Coronary heart disease – damage or disease in the heart’s major blood vessels – affects approximately 15 million Americans and is the leading cause of death, worldwide. The usual cause is a build-up of plaque (fat deposits) on the inner walls of the coronary arteries, which narrows them and limits blood flow to the heart.
Genesys Heart Institute is now implanting a new, FDA-approved dissolvable stent in patients who suffer from coronary artery disease. Genesys is the first hospital in the region and one of only 50 in the entire country to offer the stent. Three other Ascension Michigan hospitals also offer this bioabsorbable scaffolding: St. Mary’s of Michigan-Saginaw, St. John Providence in the Detroit area, and Borgess Medical Center in Kalamazoo.
This major advancement is a minimally-invasive procedure that is performed in the cardiac catheterization lab at Genesys. The catheter is inserted through a blood vessel in either the wrist or groin, and the device is used to open a clogged heart artery, restoring normal blood flow. After three to six months, the device will begin to gradually dissolve. After two to three years, it will dissolve completely and naturally once the vessel heals and can stay open on its own. With all of its steps – from preparing the vessel to completion – the procedure can take five to ten minutes, on average, which is longer than a standard stenting procedure.
“Bioabsorbable scaffolding” is the terminology preferred by interventional cardiologists and other industry leaders, as “stent” is now associated with the metal alloy materials that began emerging and became more ubiquitous since the early 1990s. Metal stents have traditionally been used in cath labs to open blocked arteries, but they are permanent. Once the artery is open, a stent serves no additional purpose; occasionally, it may contribute to future blockage.
“We have learned from basic research in animals and humans that once you fix the architecture of the vessel wall with this metal stent, the artery loses some of its biological function, such as adapting, expanding, and constricting,” says Dr. Abed Osman, Interventional Cardiologist at Genesys.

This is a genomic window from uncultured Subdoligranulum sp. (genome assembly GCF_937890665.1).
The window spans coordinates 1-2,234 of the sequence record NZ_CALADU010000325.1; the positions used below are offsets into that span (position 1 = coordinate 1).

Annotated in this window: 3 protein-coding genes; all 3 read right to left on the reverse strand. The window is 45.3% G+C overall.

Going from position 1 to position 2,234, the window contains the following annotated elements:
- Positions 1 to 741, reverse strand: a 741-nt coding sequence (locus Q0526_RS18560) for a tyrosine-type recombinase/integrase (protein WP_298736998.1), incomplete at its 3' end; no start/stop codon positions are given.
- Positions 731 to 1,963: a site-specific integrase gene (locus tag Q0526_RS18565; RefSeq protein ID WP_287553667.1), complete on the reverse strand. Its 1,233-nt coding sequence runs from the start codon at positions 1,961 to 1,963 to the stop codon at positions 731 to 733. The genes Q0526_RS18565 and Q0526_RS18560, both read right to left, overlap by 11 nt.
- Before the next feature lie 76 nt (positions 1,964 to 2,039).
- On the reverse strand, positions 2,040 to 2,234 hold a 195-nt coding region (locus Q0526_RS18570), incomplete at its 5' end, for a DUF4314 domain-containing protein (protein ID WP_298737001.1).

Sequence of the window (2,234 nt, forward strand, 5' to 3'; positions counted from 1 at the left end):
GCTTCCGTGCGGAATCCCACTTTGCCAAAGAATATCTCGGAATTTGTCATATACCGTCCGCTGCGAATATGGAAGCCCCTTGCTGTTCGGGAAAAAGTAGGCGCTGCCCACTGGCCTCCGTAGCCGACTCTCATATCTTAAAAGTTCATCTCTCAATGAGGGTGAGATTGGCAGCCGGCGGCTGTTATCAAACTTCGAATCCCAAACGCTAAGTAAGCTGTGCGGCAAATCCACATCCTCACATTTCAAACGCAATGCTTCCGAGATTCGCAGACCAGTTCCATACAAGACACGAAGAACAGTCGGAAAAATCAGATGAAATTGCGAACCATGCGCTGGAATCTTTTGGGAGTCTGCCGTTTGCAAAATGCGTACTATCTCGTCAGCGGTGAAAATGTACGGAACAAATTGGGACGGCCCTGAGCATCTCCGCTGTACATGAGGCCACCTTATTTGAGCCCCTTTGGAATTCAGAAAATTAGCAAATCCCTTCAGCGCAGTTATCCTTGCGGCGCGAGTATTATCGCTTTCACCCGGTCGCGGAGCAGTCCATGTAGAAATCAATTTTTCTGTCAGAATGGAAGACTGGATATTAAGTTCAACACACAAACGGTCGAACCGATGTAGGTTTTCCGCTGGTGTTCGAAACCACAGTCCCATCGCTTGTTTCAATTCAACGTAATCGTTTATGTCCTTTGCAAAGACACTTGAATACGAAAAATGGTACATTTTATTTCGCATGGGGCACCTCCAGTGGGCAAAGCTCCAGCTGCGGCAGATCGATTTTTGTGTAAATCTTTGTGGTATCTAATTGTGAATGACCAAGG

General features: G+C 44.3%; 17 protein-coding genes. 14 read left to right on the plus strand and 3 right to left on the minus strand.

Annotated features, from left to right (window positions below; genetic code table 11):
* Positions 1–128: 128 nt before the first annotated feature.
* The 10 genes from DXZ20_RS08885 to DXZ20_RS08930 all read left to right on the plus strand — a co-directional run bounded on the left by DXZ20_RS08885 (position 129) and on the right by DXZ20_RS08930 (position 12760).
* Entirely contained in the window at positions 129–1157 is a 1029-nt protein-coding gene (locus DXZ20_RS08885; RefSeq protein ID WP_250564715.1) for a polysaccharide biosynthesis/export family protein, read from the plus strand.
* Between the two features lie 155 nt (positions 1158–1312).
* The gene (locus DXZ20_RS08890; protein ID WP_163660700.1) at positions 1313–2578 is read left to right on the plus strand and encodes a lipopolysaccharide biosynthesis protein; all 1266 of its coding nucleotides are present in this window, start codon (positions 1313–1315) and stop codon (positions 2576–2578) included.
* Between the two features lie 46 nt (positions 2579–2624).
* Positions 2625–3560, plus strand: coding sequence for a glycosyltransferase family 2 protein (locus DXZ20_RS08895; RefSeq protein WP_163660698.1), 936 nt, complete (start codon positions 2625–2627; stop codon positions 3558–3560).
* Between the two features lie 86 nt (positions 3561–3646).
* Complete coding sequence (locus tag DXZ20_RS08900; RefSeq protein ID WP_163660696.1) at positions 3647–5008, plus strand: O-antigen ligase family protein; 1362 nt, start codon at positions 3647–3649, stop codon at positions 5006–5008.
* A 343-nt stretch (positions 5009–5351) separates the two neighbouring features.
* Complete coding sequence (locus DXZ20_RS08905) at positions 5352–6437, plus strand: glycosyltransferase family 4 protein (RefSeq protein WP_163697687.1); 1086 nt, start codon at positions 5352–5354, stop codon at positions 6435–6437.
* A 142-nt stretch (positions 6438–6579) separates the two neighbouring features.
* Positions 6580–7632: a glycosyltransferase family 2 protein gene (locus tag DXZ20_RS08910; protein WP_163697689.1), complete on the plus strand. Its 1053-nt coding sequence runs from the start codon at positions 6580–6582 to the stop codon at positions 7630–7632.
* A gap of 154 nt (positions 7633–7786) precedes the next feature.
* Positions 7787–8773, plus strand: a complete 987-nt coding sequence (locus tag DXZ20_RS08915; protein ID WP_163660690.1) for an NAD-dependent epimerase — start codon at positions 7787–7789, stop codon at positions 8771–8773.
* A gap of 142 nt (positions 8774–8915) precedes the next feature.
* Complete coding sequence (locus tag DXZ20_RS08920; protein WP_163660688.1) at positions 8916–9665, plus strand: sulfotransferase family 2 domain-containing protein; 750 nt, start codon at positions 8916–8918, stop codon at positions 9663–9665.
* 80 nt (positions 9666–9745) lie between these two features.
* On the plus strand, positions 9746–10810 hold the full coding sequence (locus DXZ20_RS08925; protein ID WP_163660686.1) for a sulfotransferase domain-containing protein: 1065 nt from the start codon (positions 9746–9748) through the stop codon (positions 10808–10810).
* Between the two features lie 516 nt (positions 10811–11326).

With bioabsorbable scaffolding, the artery can pulse and flex naturally as the heart demands for daily activities. This design provides the artery with the benefits of a traditional stent without some of the possible long-term concerns of a metal device. Interventional cardiologists exercise their best judgement for choosing either metal or bioabsorbable scaffolding for their patients. Before they decide to perform the procedure, a special intravascular imaging device may be used to determine the extent of blockage, and whether implementing a stent is the best option.
All interventional cardiologists at Genesys who can perform this procedure had to go “back to basics” in order to use the bioabsorbable scaffolding correctly, as deployment is quite different than the metal stent. This vigilance involves primarily learning which patient would likely benefit the most from this technology, selecting the right blockage as far as the size, extent, the length and type of artery, and the technique of deployment. In terms of the rate of deployment, the interventional cardiologists have to prepare the vessel, and then complete touch-ups and make sure it’s implanted well and fully expanded to perform its best function and reduce the risk of post-procedure complications.
Some complications include blockages re-growing inside and clots gathering more acutely.
To help reduce further complications, patients who receive either a metal or bioabsorbable stent must strictly adhere to prescription blood thinners for up to 12 months.
“It reminds us of the earlier days of the metal stent technology in the 1990s; we are a lot more meticulous about preparing the vessel,” Dr. Osman shares. “We use special intravascular imaging devices so the stenting result is successful. This field is going to evolve the same way as it did with metal stents. With the refinement of this technology, we expect to see improvement in engineering and design to the point where they still provide the same radial strength and at the same time make thinner struts, so patients will not face these challenges.”
Currently, researchers, engineers and clinical trials are working to make the bioabsorbable scaffolding’s radial strength stronger with thinner struts (a third-generation metal stent is 80-90 microns thick, as opposed to the bioabsorbable scaffolding at 140 microns).
“Right now, we are still being selective about who qualifies for this procedure,” Dr. Osman says. “But we have a very good product and many patients who would qualify for it. We are very excited to offer this to our patients here at Genesys. We have a vibrant research department and enthusiastic group of physicians and health care professionals who are willing to provide the best and latest technology for our patients.”
Photography by Eric Dutro and graphics provided by Genesys/Absorb
Genesys is the first hospital in the region and one of only 50 in the country to offer the dissolvable stent.